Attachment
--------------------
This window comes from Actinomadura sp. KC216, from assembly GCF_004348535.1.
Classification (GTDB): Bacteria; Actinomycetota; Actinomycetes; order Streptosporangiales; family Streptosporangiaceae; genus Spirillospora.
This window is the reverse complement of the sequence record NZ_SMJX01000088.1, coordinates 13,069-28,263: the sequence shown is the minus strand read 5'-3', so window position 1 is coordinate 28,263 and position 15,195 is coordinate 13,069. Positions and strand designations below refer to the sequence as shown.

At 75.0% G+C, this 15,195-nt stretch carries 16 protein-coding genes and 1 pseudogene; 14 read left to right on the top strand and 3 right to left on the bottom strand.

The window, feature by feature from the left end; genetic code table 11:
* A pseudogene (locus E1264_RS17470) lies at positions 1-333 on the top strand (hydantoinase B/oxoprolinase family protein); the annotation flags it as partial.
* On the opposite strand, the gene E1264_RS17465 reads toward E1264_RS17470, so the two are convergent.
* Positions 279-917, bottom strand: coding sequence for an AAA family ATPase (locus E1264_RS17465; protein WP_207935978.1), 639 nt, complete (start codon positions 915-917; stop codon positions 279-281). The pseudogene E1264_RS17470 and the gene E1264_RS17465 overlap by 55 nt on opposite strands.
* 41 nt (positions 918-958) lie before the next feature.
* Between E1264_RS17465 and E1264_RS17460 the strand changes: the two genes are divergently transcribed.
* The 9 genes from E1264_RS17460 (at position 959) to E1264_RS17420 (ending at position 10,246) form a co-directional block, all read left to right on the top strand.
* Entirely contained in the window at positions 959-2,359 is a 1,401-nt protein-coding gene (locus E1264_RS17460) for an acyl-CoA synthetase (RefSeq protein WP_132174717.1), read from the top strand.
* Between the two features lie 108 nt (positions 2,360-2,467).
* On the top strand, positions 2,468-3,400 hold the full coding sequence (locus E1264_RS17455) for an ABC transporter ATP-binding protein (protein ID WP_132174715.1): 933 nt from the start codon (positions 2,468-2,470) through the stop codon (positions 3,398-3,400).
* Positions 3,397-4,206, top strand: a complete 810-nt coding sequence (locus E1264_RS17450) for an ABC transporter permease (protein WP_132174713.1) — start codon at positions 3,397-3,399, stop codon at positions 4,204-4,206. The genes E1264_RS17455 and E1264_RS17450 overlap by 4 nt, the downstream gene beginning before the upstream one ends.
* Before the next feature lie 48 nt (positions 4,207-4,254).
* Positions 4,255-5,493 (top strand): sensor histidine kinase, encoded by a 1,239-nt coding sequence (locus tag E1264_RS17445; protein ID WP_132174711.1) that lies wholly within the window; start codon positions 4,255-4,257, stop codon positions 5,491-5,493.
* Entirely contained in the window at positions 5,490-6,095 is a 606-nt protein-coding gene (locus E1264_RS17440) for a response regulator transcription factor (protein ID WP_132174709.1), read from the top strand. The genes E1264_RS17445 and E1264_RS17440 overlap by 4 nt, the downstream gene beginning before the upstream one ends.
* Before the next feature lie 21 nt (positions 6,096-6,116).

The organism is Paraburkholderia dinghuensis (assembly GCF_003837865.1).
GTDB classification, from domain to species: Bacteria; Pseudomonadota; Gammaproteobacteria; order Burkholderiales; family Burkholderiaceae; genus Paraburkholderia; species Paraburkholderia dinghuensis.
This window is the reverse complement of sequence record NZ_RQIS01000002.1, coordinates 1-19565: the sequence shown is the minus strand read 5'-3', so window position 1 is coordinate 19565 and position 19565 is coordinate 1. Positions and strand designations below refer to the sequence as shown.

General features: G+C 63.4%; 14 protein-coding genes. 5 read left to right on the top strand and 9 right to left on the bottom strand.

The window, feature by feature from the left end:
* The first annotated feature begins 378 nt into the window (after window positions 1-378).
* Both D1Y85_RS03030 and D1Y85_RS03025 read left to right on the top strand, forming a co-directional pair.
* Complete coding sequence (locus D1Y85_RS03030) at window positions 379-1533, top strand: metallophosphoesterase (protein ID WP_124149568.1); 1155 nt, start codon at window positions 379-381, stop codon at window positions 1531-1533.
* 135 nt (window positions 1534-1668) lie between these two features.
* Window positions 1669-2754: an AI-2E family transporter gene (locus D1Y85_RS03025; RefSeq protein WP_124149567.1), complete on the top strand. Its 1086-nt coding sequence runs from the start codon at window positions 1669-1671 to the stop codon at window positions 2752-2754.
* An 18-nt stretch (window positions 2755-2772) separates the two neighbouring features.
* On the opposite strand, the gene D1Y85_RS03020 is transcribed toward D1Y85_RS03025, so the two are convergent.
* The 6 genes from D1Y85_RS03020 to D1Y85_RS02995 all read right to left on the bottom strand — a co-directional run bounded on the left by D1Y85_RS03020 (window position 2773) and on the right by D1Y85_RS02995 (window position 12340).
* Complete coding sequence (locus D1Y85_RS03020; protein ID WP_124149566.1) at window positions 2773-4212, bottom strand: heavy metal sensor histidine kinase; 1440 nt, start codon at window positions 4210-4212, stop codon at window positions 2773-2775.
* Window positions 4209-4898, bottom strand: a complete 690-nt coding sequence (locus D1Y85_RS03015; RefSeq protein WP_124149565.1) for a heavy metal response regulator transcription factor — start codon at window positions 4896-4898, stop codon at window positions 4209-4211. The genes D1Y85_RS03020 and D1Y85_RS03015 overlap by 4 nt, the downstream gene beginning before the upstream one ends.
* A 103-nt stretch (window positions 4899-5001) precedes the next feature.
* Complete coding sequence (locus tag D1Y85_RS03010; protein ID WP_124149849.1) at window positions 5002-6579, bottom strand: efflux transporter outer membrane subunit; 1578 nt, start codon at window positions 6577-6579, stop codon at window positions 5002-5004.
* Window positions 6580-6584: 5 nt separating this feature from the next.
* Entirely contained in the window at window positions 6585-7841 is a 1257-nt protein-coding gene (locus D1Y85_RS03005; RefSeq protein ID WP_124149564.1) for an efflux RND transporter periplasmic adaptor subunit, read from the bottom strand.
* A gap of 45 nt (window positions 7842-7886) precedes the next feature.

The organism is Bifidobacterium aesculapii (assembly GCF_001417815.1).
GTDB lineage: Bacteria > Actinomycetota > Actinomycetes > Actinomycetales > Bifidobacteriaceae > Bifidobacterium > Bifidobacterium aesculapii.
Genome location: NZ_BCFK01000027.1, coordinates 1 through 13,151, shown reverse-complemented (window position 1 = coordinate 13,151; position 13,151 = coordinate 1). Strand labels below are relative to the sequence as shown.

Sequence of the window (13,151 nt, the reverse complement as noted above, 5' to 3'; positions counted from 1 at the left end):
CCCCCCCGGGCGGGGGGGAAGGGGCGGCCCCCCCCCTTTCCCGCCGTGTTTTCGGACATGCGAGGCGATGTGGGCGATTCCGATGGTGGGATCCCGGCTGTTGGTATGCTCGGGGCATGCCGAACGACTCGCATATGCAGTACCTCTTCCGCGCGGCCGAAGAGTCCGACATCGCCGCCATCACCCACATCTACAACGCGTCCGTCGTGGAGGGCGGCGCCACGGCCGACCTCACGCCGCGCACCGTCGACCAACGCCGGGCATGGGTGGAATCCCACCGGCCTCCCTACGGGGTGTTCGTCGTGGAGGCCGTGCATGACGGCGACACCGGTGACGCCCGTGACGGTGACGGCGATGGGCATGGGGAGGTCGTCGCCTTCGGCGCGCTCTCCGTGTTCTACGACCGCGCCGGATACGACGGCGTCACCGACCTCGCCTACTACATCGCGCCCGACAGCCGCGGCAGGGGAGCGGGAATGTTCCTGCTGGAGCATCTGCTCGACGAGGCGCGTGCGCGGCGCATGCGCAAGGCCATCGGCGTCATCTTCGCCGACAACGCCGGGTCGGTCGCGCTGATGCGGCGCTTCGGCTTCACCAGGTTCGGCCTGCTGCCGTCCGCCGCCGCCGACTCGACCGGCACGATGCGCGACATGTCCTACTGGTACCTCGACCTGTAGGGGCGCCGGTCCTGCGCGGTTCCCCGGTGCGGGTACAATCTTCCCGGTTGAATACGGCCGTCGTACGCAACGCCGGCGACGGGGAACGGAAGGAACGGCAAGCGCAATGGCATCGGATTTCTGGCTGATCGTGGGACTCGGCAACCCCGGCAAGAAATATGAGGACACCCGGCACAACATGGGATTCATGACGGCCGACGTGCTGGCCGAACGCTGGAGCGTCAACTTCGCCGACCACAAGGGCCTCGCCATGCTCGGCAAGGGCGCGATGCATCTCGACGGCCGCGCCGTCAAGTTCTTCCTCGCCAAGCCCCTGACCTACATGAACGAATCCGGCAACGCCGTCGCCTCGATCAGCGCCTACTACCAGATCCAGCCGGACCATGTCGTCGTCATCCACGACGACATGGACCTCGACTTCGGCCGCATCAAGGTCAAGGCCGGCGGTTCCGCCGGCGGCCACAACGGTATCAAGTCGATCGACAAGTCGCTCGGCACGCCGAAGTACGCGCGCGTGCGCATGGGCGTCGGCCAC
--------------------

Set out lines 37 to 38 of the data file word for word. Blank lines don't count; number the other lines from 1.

* Window positions 6580-6584: 5 nt separating this feature from the next.
* Entirely contained in the window at window positions 6585-7841 is a 1257-nt protein-coding gene (locus D1Y85_RS03005; RefSeq protein ID WP_124149564.1) for an efflux RND transporter periplasmic adaptor subunit, read from the bottom strand.